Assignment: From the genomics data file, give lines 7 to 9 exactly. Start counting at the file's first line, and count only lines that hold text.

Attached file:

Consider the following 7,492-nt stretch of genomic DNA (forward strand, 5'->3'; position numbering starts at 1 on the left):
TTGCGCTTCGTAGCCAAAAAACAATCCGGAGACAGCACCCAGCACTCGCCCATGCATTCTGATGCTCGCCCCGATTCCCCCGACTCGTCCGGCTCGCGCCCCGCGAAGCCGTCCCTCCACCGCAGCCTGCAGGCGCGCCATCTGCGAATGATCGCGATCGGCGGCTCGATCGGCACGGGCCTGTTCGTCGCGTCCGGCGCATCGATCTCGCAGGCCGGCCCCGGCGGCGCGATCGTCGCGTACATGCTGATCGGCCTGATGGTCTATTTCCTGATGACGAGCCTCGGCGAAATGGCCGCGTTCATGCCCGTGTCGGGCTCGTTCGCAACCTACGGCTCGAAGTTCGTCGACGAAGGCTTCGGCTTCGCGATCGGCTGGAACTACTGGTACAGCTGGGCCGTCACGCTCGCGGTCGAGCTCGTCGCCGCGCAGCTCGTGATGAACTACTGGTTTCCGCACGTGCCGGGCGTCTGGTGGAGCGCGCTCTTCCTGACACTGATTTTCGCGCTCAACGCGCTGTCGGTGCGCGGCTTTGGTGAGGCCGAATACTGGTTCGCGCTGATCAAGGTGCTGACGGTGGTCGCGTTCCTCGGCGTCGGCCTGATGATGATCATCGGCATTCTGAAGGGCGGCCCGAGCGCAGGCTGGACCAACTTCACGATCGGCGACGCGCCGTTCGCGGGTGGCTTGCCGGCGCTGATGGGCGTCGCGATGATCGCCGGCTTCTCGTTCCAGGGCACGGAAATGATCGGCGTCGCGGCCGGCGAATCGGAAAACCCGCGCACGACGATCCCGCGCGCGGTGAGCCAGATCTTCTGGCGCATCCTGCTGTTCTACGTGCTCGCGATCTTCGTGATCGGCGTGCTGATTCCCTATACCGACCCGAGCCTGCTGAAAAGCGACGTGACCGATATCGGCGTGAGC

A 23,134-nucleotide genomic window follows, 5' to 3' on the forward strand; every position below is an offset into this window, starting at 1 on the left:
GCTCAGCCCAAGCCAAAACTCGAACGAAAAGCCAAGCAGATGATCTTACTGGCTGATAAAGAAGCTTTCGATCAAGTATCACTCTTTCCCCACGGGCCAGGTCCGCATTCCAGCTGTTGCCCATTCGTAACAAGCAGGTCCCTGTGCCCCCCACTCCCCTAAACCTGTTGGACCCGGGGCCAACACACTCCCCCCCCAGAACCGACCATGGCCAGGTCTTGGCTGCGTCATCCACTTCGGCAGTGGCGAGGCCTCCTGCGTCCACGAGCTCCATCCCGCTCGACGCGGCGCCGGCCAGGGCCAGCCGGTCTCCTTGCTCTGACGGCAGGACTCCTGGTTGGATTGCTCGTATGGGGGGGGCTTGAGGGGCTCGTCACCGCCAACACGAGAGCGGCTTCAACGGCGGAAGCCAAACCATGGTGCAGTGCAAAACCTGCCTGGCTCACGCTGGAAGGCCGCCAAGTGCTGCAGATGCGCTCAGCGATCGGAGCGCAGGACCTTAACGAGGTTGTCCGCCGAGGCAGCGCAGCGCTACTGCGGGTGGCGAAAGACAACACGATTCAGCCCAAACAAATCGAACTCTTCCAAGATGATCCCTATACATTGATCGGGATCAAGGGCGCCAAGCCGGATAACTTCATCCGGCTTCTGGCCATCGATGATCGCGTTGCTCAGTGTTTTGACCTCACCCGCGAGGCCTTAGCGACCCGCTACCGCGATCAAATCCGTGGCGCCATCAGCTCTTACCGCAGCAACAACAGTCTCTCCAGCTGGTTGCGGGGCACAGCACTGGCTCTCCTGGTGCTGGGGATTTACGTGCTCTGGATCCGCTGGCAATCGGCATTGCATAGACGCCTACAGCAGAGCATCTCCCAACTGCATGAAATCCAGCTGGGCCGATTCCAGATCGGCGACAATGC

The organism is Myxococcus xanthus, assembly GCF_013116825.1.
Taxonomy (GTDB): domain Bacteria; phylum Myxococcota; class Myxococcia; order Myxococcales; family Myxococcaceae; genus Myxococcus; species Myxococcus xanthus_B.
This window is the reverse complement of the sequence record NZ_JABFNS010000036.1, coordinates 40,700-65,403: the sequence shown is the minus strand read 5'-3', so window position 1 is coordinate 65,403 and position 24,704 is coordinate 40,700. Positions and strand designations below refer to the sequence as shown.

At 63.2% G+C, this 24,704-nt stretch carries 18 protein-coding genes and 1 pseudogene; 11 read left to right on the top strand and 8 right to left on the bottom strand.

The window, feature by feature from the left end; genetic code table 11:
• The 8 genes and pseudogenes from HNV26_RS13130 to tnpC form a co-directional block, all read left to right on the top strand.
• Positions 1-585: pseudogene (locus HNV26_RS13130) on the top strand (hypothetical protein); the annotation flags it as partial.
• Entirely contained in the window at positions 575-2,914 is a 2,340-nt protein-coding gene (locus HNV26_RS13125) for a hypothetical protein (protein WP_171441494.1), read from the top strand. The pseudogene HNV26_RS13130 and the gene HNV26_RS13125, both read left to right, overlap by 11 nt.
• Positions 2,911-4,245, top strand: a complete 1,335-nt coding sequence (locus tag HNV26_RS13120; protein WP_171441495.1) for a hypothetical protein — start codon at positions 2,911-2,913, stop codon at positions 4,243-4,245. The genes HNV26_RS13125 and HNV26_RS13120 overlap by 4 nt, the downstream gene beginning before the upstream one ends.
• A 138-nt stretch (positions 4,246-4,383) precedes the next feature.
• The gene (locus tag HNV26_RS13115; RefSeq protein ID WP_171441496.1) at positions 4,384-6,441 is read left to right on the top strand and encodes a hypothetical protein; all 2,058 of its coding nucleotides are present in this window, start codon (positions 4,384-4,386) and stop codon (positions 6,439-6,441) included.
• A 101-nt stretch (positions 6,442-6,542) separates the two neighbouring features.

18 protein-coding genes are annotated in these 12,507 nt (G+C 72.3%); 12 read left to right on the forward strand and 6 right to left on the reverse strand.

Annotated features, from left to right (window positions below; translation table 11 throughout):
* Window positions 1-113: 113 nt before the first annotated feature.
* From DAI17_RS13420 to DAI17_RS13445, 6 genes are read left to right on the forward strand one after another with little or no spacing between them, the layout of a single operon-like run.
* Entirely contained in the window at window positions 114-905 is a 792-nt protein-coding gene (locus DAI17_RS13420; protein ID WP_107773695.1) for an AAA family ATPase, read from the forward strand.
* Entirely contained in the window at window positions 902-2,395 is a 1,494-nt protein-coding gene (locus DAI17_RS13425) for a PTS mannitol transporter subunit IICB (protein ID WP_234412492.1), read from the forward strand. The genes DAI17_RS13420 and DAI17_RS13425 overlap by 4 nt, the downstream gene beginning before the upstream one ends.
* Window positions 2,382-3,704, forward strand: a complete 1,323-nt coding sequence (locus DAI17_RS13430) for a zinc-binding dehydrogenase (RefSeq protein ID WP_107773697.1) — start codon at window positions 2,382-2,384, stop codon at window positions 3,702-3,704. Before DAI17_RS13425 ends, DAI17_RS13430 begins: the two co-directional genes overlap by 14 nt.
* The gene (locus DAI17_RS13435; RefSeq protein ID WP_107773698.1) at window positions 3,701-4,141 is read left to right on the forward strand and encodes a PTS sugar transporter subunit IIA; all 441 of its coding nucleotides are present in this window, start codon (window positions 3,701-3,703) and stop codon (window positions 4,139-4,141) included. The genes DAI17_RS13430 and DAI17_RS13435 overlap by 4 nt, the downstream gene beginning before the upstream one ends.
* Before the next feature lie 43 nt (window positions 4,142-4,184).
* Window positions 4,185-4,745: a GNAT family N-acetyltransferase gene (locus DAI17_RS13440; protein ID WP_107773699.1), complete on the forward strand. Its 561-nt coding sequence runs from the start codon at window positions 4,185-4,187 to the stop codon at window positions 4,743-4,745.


This window is the reverse complement of the sequence record NZ_JABFNS010000036.1, coordinates 40,700-65,403: the sequence shown is the minus strand read 5'-3', so window position 1 is coordinate 65,403 and position 24,704 is coordinate 40,700. Positions and strand designations below refer to the sequence as shown.

At 63.2% G+C, this 24,704-nt stretch carries 18 protein-coding genes and 1 pseudogene; 11 read left to right on the top strand and 8 right to left on the bottom strand.

The window, feature by feature from the left end; genetic code table 11: